A new report conducted by Royal Roads University has found that Langford and the West Shore could see significant benefits if it opened its own local university.
The report identified challenges in accessing post-secondary education in the West Shore, and found that without a local option, location, cost, and housing were large deterrents for students.
“Research has shown that post-secondary participation rates are higher when there is a local option available,” reads the report.
Over the past decade, the West Shore has seen a huge surge in population which increased by 49% between 2001 and 2016, with a predicted growth of another 27% over the next decade.
But while the population in the area has risen, the number of high school graduates that go on to attend university is much lower in the West Shore than BC’s average.
“Just 17.2% of graduates are attending university, almost half the provincial average of 34.1%,” reads the report.
Barriers of location, cost, and housing
The report found that multiple accessibility barriers can discourage West Shore graduates from pursuing a post-secondary education.
If students look to other Island communities for their schooling, they must manage lengthy commute times or look for affordable housing near universities, which can be difficult to find.
“Access to aﬀordable housing near UVic and Camosun campuses is extremely diﬃcult to ﬁnd and often unavailable…” reads the report. “If aﬀordable housing close to campus cannot be obtained, West Shore students often choose to continue to live at home to manage costs.”
“First-year post-secondary students rarely have their own personal vehicle and typically need to rely on public transportation. Depending on where in the West Shore a student resides, daily commute times to campuses vary between just over an hour to nearly four hours.”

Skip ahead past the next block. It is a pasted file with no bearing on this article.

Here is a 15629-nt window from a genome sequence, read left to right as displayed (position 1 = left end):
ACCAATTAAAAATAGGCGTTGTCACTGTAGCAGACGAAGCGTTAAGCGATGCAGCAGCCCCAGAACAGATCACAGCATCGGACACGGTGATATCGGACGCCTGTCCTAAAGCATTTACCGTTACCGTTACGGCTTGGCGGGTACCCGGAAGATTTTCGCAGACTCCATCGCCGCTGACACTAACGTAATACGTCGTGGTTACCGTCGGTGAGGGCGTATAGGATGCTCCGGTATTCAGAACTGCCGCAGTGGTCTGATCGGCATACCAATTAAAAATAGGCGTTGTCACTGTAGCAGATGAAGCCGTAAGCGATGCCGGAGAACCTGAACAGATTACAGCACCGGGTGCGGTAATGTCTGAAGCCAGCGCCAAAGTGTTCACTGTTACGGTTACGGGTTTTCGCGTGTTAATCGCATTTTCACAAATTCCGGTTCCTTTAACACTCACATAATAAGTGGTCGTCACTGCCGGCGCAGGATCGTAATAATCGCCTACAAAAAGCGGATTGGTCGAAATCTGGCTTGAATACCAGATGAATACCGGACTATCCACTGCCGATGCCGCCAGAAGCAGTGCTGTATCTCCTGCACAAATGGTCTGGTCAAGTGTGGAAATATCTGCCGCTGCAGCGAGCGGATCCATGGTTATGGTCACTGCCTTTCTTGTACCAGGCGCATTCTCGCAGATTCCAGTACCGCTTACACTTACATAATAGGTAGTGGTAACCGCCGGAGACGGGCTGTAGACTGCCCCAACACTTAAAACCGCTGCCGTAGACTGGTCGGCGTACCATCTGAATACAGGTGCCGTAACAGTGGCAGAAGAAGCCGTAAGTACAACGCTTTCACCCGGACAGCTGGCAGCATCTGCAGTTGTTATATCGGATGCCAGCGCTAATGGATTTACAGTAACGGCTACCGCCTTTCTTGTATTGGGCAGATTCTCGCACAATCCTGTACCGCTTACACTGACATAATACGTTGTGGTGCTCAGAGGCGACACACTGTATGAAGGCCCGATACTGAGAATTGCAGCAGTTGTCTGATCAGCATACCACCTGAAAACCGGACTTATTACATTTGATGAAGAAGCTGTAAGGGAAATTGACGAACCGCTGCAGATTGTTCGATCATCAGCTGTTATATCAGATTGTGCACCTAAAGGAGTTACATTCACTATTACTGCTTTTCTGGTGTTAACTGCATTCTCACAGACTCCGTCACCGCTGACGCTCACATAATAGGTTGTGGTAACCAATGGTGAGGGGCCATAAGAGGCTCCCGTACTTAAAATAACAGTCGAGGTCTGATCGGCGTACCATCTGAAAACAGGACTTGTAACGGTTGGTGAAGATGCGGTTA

While the lengthy commute times are already unattractive, they also further deter post-secondary attendance as it makes it difficult for students to find simultaneous employment to support the cost of their education.
While the report concludes that there would be significant benefits to opening a post-secondary institution in the West Shore, it also lists a number of challenges.
Firstly, the report recommends that further research must be conducted on the various education barriers, including distance, transportation/commute times, and housing options.
Secondly, a review of the population growth forecast and graduation/enrolment predictions would be needed to determine a West Shore university’s realistic demand.
Lastly, a full and detailed analysis of the project would have to be conducted. The report recommends that the provincial government fund a comprehensive business case, which would cover infrastructure needs, site selection and design, financial analysis, timelines, and the entire academic curriculum designed in collaboration with the school district and other South Island post-secondary institutions.
The full report conducted by Royal Roads University can be found online here.